In these circumstances the registered practitioner must first notify OPA. The form of the notice can be obtained from OPA’s office or its website. OPA will confirm with the practitioner that the requirements of section 42K have been met, but does not provide consent to the treatment. It may, however, make an application to VCAT about any matter relating to medical or dental treatment.

If the procedure is a medical research procedure and the person responsible cannot be found, the procedure may proceed only where the medical practitioner complies with the process of procedural authorisation. The process involves the provision to OPA of a certificate that complies with section 42T. For information about procedural authorisation visit OPA’s website (at www.publicadvocate.vic.gov.au).

What if the “person responsible” withholds consent to medical/dental treatments?

If a practitioner consults the person responsible, and they do not consent, the practitioner may proceed with treatment (except where there is a refusal of treatment certificate) only if:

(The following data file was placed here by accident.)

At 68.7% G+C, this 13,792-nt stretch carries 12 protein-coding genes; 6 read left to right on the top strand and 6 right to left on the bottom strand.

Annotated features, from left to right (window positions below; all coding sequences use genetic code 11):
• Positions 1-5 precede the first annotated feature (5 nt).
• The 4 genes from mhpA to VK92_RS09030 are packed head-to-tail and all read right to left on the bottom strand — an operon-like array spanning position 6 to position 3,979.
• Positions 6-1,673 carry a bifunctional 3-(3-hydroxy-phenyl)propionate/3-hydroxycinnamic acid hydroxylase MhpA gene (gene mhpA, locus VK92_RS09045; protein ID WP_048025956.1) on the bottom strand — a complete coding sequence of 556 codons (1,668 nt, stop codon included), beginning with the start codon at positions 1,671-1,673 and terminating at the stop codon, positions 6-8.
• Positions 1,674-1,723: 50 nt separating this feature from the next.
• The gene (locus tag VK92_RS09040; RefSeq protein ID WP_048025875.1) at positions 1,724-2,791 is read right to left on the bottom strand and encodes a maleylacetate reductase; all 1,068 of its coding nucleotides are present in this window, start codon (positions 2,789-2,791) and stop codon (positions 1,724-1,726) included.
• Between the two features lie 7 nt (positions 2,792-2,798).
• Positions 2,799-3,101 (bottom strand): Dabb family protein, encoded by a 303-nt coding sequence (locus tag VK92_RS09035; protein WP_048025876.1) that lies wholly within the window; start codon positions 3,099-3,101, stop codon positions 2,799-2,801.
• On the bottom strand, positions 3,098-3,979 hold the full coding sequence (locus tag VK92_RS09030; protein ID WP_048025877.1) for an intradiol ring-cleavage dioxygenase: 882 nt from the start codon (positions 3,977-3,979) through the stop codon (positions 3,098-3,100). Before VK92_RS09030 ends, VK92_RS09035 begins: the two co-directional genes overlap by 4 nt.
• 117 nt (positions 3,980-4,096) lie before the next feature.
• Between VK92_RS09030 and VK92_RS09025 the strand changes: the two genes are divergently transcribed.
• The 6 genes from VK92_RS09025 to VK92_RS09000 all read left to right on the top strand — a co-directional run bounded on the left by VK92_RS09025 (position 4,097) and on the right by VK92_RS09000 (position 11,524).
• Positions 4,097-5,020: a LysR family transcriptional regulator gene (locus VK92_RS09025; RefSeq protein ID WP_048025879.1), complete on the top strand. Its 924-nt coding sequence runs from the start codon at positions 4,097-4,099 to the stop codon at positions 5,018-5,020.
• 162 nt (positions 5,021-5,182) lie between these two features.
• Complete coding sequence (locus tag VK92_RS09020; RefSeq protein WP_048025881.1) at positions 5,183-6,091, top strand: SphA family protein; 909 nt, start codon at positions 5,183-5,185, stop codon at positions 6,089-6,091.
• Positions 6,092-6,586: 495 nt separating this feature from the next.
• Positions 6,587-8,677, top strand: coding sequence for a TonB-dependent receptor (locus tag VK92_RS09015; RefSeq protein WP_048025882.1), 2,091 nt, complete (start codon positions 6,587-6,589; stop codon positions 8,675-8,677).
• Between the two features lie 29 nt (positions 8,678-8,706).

they believe on reasonable grounds that the treatment is in the best interests of the patient;

within three days after the person responsible withholds consent, the practitioner gives to that person and OPA a statement under section 42M; and

within seven days after receiving the statement, the person responsible does not apply to VCAT (s 42L(1)).

The section 42M statement referred to above must be in writing and must be dated and signed by the practitioner. It must state that:

the person responsible has been given information about the nature of the patient’s condition to an extent that would have enabled the patient to decide whether or not to consent to the treatment;

the person responsible has not consented; and

the practitioner believes on reasonable grounds that the treatment is in the best interests of the patient.

If the person responsible does apply to VCAT within seven days after receiving the statement, VCAT must hear and determine the application within seven days after receiving it, and the practitioner must comply with the determination of VCAT. If the person responsible appeals from an order of VCAT that the treatment is in the best interests of the patient, the practitioner must await the determination of the appeal (s 42L(2)(d)).